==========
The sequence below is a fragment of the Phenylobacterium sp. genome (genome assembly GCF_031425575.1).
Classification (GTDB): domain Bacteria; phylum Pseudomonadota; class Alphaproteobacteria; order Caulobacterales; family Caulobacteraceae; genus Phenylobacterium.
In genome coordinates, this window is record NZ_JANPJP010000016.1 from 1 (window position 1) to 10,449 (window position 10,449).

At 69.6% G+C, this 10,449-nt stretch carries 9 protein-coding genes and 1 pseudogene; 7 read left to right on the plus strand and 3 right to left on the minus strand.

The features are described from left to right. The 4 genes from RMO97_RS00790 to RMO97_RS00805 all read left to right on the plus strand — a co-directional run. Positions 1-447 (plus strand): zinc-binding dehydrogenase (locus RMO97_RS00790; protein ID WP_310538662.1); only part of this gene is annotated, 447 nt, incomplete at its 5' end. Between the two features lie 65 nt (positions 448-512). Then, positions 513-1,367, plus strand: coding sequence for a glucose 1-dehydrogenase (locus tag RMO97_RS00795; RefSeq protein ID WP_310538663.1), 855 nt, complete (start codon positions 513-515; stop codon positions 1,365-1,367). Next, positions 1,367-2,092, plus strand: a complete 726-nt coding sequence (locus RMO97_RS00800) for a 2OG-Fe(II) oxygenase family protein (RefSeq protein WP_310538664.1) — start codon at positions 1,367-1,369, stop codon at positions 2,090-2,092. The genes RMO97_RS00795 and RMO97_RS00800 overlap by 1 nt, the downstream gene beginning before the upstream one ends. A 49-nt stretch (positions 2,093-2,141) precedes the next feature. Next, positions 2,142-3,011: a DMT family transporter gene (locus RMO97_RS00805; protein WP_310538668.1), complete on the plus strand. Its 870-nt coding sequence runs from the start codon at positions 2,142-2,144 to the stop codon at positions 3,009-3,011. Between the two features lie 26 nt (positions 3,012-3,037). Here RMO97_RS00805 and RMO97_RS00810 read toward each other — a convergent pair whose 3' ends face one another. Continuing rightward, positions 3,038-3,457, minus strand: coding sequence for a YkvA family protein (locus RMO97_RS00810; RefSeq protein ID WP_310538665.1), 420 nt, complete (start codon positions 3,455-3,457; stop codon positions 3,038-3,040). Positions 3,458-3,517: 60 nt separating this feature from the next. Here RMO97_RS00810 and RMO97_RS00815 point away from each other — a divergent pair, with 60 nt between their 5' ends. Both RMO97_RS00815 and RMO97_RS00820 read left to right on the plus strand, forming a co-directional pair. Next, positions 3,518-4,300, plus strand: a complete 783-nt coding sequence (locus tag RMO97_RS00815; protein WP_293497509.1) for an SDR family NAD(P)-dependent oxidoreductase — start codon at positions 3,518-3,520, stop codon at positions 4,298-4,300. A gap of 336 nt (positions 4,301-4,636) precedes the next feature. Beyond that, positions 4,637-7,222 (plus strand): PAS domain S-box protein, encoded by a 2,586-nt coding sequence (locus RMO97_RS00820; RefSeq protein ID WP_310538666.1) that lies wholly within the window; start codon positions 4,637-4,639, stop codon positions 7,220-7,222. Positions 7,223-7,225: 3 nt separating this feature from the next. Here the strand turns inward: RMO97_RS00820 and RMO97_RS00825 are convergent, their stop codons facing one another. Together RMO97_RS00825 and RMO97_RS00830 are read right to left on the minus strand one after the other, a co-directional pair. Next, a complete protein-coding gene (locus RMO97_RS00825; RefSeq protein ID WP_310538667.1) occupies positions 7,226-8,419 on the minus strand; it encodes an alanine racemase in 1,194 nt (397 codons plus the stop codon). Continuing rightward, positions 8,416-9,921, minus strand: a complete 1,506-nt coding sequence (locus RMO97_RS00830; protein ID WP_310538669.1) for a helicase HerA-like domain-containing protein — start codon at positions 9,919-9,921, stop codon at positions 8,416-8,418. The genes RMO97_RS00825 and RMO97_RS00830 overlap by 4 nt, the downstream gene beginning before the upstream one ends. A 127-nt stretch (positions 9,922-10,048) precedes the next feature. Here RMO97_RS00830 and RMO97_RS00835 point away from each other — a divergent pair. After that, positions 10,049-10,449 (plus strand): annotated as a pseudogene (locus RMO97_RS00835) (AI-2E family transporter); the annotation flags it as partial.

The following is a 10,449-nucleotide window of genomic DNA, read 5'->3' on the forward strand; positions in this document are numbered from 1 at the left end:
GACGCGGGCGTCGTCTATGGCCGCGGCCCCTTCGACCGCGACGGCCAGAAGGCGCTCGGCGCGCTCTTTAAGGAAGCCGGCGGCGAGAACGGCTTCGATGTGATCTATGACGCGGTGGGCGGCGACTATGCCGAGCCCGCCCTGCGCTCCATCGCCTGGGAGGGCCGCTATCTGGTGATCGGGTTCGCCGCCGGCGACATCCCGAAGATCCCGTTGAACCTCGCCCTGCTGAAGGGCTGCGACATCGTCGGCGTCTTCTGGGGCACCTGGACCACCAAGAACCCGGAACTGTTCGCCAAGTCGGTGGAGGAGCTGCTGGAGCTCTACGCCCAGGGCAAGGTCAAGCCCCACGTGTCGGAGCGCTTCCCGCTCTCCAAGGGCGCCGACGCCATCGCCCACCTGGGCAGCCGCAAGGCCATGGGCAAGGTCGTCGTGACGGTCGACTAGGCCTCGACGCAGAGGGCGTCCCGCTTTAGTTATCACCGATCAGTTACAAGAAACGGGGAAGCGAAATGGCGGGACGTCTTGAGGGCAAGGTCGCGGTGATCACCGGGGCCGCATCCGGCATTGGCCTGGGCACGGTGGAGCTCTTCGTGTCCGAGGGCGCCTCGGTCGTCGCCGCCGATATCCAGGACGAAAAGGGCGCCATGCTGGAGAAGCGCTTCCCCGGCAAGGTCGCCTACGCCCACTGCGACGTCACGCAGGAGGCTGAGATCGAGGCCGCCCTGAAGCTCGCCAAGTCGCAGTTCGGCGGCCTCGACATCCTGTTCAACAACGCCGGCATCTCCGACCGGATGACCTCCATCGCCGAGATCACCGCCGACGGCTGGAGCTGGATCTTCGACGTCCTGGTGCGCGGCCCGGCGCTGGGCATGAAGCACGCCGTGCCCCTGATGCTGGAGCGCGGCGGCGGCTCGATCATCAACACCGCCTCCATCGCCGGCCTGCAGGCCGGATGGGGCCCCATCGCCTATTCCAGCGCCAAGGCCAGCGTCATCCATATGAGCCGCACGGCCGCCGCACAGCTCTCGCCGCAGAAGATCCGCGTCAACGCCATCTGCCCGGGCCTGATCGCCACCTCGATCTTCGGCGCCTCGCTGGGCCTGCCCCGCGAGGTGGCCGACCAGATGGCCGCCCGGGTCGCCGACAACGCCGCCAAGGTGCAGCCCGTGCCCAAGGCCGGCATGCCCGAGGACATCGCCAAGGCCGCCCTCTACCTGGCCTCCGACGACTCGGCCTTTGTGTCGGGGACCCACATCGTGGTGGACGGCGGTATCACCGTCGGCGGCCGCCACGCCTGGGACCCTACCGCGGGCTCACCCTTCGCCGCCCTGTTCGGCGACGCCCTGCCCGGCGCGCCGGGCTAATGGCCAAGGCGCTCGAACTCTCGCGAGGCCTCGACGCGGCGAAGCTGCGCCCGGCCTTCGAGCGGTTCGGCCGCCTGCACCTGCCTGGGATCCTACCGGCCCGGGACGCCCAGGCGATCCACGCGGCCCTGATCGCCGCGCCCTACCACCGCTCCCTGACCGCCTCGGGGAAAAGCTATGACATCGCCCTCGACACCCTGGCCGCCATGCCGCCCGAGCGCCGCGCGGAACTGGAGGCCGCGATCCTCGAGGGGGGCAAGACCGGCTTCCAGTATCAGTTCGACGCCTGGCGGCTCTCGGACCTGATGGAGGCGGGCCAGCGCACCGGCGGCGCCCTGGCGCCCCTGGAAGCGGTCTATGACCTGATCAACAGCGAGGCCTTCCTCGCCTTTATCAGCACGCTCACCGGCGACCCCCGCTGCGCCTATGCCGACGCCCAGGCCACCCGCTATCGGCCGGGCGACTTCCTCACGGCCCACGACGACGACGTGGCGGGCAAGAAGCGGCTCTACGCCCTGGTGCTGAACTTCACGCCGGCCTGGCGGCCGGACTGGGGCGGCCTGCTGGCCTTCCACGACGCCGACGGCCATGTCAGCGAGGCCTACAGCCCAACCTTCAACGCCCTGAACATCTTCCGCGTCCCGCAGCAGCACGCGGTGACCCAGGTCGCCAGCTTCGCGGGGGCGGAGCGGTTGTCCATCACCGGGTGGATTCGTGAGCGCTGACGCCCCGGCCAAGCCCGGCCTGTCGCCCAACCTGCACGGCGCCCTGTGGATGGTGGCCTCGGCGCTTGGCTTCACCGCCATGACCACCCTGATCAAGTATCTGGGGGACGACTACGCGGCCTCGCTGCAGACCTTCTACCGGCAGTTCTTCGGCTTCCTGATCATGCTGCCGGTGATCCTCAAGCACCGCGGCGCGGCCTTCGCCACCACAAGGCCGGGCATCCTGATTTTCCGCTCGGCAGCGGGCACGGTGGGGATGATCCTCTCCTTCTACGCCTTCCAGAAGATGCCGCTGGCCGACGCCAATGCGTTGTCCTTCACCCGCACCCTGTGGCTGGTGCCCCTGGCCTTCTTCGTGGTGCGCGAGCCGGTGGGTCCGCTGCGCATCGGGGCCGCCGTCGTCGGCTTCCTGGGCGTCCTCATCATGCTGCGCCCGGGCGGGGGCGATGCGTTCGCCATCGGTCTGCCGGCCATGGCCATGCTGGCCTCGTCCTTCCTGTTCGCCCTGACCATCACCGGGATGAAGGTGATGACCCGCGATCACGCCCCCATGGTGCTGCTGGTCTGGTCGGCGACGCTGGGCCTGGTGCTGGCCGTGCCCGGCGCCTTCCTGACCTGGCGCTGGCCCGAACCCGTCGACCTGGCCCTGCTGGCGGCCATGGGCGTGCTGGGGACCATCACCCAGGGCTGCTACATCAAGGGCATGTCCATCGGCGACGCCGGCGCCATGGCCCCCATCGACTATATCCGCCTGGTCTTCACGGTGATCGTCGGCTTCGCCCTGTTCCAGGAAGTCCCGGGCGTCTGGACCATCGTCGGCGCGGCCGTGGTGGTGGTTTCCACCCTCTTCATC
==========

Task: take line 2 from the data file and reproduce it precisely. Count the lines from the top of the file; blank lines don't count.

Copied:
Classification (GTDB): domain Bacteria; phylum Pseudomonadota; class Alphaproteobacteria; order Caulobacterales; family Caulobacteraceae; genus Phenylobacterium.